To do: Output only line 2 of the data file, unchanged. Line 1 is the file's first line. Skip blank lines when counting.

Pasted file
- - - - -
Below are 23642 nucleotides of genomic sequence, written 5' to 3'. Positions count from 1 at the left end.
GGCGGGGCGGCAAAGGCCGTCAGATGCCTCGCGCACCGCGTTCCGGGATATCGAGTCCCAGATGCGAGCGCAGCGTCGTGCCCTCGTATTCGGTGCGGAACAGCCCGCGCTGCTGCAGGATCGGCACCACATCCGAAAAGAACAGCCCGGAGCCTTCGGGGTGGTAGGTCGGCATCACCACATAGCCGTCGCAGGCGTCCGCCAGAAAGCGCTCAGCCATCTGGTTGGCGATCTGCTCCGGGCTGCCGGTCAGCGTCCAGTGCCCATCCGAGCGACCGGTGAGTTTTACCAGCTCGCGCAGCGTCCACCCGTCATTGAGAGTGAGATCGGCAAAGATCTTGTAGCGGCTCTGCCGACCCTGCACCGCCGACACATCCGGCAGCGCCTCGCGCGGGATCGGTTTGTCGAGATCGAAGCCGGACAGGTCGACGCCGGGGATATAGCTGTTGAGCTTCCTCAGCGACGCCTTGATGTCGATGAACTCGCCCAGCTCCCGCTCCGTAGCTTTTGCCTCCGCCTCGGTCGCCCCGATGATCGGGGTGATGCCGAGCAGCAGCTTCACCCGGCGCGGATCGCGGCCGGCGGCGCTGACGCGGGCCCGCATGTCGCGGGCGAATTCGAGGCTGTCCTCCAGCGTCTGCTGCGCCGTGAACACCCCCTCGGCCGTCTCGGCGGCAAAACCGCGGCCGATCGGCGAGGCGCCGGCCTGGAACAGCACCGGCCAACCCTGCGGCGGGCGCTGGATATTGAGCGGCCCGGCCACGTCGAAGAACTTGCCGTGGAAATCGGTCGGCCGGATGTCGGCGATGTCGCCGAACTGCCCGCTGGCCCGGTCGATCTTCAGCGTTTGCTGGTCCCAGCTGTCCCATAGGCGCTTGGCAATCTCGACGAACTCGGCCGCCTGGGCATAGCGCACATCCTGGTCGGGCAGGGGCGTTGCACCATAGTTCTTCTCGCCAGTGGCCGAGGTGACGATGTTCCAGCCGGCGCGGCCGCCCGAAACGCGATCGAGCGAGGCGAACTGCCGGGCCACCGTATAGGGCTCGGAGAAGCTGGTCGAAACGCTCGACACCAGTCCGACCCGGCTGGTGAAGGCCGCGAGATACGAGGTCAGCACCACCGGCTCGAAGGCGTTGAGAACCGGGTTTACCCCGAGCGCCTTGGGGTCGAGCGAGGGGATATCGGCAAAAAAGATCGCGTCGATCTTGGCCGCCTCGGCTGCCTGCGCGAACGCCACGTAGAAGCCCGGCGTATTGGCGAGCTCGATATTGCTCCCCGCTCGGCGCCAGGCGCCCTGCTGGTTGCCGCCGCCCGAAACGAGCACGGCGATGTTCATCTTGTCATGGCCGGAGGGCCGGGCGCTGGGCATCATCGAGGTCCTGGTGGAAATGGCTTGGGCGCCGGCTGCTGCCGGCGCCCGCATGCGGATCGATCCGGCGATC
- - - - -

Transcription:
GGCGGGGCGGCAAAGGCCGTCAGATGCCTCGCGCACCGCGTTCCGGGATATCGAGTCCCAGATGCGAGCGCAGCGTCGTGCCCTCGTATTCGGTGCGGAACAGCCCGCGCTGCTGCAGGATCGGCACCACATCCGAAAAGAACAGCCCGGAGCCTTCGGGGTGGTAGGTCGGCATCACCACATAGCCGTCGCAGGCGTCCGCCAGAAAGCGCTCAGCCATCTGGTTGGCGATCTGCTCCGGGCTGCCGGTCAGCGTCCAGTGCCCATCCGAGCGACCGGTGAGTTTTACCAGCTCGCGCAGCGTCCACCCGTCATTGAGAGTGAGATCGGCAAAGATCTTGTAGCGGCTCTGCCGACCCTGCACCGCCGACACATCCGGCAGCGCCTCGCGCGGGATCGGTTTGTCGAGATCGAAGCCGGACAGGTCGACGCCGGGGATATAGCTGTTGAGCTTCCTCAGCGACGCCTTGATGTCGATGAACTCGCCCAGCTCCCGCTCCGTAGCTTTTGCCTCCGCCTCGGTCGCCCCGATGATCGGGGTGATGCCGAGCAGCAGCTTCACCCGGCGCGGATCGCGGCCGGCGGCGCTGACGCGGGCCCGCATGTCGCGGGCGAATTCGAGGCTGTCCTCCAGCGTCTGCTGCGCCGTGAACACCCCCTCGGCCGTCTCGGCGGCAAAACCGCGGCCGATCGGCGAGGCGCCGGCCTGGAACAGCACCGGCCAACCCTGCGGCGGGCGCTGGATATTGAGCGGCCCGGCCACGTCGAAGAACTTGCCGTGGAAATCGGTCGGCCGGATGTCGGCGATGTCGCCGAACTGCCCGCTGGCCCGGTCGATCTTCAGCGTTTGCTGGTCCCAGCTGTCCCATAGGCGCTTGGCAATCTCGACGAACTCGGCCGCCTGGGCATAGCGCACATCCTGGTCGGGCAGGGGCGTTGCACCATAGTTCTTCTCGCCAGTGGCCGAGGTGACGATGTTCCAGCCGGCGCGGCCGCCCGAAACGCGATCGAGCGAGGCGAACTGCCGGGCCACCGTATAGGGCTCGGAGAAGCTGGTCGAAACGCTCGACACCAGTCCGACCCGGCTGGTGAAGGCCGCGAGATACGAGGTCAGCACCACCGGCTCGAAGGCGTTGAGAACCGGGTTTACCCCGAGCGCCTTGGGGTCGAGCGAGGGGATATCGGCAAAAAAGATCGCGTCGATCTTGGCCGCCTCGGCTGCCTGCGCGAACGCCACGTAGAAGCCCGGCGTATTGGCGAGCTCGATATTGCTCCCCGCTCGGCGCCAGGCGCCCTGCTGGTTGCCGCCGCCCGAAACGAGCACGGCGATGTTCATCTTGTCATGGCCGGAGGGCCGGGCGCTGGGCATCATCGAGGTCCTGGTGGAAATGGCTTGGGCGCCGGCTGCTGCCGGCGCCCGCATGCGGATCGATCCGGCGATC